[Show abstract][Hide abstract] ABSTRACT: There have been many medical applications based on gold nanoparticles (GNPs) over the past several centuries. Recently, researchers have focused on bone tissue engineering applications utilizing GNPs. The effect of various sizes of gold nanoparticles on the differentiation of human adipose-derived stem cells (ADSCs) into osteoblasts was investigated. The concentration of gold nanoparticles was fixed at 1 mu M and varying sizes of 15, 30, 50, 75 and 100 nm (spherical GNPs) were used. The lack of cytotoxicity was confirmed by establishing viability of ADSCs using cell counting kit-8 (CCK-8) and live/dead assays. The results showed that each size of GNPs had no significant toxicity on ADSCs during 1 week of incubation. Osteogenic differentiation of ADSCs was confirmed by alkaline phosphatase (ALP) staining, ALP activity, calcium deposition, and real time PCR experiments. It was found, through dark field assays and microscope cell images, that 30 nm and 50 nm GNPs were preferentially up taken into the ADSCs. As expected, all sizes of gold nanoparticles promoted the differentiation of ADSCs toward osteoblasts more than control. Among all sizes, 30 and 50 nm GNPs appeared to have the highest differentiation rates. The data consistently demonstrated that 30 and 50 nm GNPs are the most effective in promoting osteogenic differentiation of ADSCs.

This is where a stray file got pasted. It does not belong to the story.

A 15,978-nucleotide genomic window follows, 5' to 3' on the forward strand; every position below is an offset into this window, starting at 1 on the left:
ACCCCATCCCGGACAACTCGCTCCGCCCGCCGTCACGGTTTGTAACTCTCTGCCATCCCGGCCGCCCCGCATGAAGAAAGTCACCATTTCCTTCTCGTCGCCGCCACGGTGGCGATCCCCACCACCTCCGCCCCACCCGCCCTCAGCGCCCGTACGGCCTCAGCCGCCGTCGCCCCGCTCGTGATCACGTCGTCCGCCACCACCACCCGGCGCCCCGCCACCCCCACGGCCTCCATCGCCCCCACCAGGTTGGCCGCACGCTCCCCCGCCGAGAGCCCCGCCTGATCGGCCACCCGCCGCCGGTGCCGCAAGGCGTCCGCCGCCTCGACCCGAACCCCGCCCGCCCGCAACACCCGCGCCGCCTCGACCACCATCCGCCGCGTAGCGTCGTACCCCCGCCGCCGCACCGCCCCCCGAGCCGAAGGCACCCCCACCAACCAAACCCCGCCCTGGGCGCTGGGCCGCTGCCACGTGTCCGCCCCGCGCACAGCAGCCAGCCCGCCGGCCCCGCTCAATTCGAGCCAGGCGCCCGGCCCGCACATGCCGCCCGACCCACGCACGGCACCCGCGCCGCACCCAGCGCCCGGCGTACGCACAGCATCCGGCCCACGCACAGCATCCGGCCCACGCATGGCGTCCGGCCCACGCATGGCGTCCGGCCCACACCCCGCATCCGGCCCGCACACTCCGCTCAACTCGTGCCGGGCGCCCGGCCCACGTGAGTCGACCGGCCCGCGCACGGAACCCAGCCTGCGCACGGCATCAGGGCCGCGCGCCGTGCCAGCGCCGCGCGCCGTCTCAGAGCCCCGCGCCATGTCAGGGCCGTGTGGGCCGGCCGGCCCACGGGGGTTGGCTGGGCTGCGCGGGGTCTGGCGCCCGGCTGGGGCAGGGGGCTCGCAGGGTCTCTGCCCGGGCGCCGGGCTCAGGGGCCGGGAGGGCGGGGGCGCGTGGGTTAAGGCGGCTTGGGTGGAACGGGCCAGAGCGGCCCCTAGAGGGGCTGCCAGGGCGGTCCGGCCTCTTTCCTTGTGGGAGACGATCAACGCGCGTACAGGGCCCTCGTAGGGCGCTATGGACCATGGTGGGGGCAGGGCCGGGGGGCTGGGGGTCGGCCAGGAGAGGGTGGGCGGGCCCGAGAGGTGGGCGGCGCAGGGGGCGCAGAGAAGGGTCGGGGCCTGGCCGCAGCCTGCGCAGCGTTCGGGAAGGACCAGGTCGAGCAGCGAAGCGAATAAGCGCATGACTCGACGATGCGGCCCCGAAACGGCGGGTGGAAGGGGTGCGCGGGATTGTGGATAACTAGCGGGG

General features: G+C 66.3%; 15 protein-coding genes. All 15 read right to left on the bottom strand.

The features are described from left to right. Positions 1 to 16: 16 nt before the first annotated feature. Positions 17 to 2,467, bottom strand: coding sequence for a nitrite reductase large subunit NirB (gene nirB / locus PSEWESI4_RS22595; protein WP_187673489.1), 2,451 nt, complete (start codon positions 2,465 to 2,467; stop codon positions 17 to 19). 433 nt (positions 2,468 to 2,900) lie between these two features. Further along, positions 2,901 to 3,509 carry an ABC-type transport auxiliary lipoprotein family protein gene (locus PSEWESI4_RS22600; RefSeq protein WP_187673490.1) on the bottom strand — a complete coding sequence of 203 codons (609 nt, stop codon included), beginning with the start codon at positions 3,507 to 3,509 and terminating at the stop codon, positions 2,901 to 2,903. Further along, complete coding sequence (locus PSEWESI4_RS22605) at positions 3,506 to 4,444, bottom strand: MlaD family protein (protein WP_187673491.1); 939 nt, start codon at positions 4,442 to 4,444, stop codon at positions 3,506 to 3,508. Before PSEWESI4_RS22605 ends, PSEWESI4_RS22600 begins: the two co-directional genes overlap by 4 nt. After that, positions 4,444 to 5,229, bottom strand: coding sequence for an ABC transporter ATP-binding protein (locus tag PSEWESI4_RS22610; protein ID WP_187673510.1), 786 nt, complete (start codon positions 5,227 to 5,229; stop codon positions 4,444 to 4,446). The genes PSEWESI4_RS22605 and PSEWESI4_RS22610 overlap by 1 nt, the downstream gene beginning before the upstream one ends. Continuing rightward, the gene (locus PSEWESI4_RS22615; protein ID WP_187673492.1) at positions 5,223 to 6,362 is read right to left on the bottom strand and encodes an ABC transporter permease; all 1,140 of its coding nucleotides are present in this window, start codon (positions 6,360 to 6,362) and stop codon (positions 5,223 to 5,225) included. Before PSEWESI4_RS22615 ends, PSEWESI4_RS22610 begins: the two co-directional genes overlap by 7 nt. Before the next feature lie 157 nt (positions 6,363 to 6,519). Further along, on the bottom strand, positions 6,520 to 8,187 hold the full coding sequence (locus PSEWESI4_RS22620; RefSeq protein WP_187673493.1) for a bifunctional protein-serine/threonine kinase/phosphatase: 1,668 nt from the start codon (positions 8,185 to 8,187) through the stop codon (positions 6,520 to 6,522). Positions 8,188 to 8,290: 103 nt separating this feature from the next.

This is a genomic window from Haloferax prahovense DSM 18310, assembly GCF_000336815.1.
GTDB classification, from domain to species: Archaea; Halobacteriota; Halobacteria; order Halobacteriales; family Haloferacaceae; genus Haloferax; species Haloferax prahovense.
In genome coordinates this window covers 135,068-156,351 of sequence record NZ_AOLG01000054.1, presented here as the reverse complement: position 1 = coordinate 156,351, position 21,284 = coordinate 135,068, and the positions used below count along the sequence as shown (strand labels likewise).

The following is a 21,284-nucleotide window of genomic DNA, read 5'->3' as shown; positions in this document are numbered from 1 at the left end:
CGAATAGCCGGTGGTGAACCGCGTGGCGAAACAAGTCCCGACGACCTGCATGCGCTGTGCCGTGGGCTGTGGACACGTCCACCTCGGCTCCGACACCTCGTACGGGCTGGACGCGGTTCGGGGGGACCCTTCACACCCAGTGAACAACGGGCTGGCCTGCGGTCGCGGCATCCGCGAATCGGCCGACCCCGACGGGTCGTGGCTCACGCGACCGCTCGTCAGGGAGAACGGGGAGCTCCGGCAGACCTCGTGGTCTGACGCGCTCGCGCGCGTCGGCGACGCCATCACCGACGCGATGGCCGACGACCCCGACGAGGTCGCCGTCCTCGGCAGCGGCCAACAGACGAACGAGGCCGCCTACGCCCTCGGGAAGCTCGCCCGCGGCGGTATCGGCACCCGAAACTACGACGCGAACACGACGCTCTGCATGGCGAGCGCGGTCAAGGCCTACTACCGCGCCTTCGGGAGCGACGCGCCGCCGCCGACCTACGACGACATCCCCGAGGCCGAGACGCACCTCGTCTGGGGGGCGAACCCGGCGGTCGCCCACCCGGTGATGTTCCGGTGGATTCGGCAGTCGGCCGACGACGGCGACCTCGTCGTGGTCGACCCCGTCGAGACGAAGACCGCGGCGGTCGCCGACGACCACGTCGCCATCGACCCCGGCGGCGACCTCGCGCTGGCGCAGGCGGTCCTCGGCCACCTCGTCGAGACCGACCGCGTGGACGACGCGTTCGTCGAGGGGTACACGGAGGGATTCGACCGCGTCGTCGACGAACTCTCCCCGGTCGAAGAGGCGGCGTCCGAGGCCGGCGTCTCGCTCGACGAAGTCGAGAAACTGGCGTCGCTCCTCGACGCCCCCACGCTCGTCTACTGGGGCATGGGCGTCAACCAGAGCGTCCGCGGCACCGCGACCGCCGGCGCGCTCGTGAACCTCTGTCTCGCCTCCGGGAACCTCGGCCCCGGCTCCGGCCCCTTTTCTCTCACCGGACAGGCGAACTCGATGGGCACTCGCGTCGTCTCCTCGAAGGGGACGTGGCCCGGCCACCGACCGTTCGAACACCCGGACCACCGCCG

Full-text · Article · Jan 2015 · Journal of Colloid and Interface Science